THE POLITICS OF MENTAL ILLNESS
When Does My Patient Have Valid Legal
Bryan L. Welch
Litigation should never be undertaken lightly nor with a frivolous claim.
And part of the insidious nature of the abuse perpetrated on mental health
patients is that for many, the arduous struggle of litigation is
contraindicated by their clinical condition. For others, however, seeing
that they are not helpless to do something about their mistreatment can
extremely helpful. In addition, families of deceased victims of managed
malpractice, often feel that the only way something constructive can come
their loved onesi death is to file suit in the hope that it might prevent
others in the future from having to suffer as they have.
But how do patients or treating professionals untrained in the law know
the patient may have a valid legal claim? The best rule of thumb to apply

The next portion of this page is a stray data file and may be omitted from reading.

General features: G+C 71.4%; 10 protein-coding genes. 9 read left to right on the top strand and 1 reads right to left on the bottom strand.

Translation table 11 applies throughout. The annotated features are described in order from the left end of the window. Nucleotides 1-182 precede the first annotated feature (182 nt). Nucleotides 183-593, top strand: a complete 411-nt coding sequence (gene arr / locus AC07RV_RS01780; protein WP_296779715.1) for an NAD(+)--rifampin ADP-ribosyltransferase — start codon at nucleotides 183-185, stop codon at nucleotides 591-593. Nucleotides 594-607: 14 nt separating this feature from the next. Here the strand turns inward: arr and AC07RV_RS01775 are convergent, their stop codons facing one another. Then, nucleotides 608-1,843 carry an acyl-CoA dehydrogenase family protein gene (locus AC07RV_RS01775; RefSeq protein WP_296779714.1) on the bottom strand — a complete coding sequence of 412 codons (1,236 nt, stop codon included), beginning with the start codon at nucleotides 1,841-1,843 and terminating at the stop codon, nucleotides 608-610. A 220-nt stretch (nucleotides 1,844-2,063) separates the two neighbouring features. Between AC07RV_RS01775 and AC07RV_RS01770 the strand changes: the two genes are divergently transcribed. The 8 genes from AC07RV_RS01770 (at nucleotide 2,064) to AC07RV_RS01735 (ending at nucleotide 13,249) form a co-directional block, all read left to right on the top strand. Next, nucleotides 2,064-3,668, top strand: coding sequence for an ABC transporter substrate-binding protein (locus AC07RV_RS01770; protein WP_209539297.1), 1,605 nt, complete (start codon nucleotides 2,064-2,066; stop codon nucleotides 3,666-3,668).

determining whether it is at least worthwhile for patients so inclined
consult an attorney is simply to ask, iHas the patient been significantly
harmed by the managed care companyis behavior?i
That is the threshold question, and it is the treating clinician, not an
attorney, who has the relevant expertise to answer it. Attorneys who believe
in the merits of the case should be willing to work on a contingency fee
basis and if they are not, the patient should (and probably will have to)
look elsewhere. Many attorneys do not understand mental health care.
Therefore, if the attorney says there is no case or that there have ibeen
provable damages, a second opinion may be in order.
From Mental Health Weekly Vol. 6 #4 January 22, 1996
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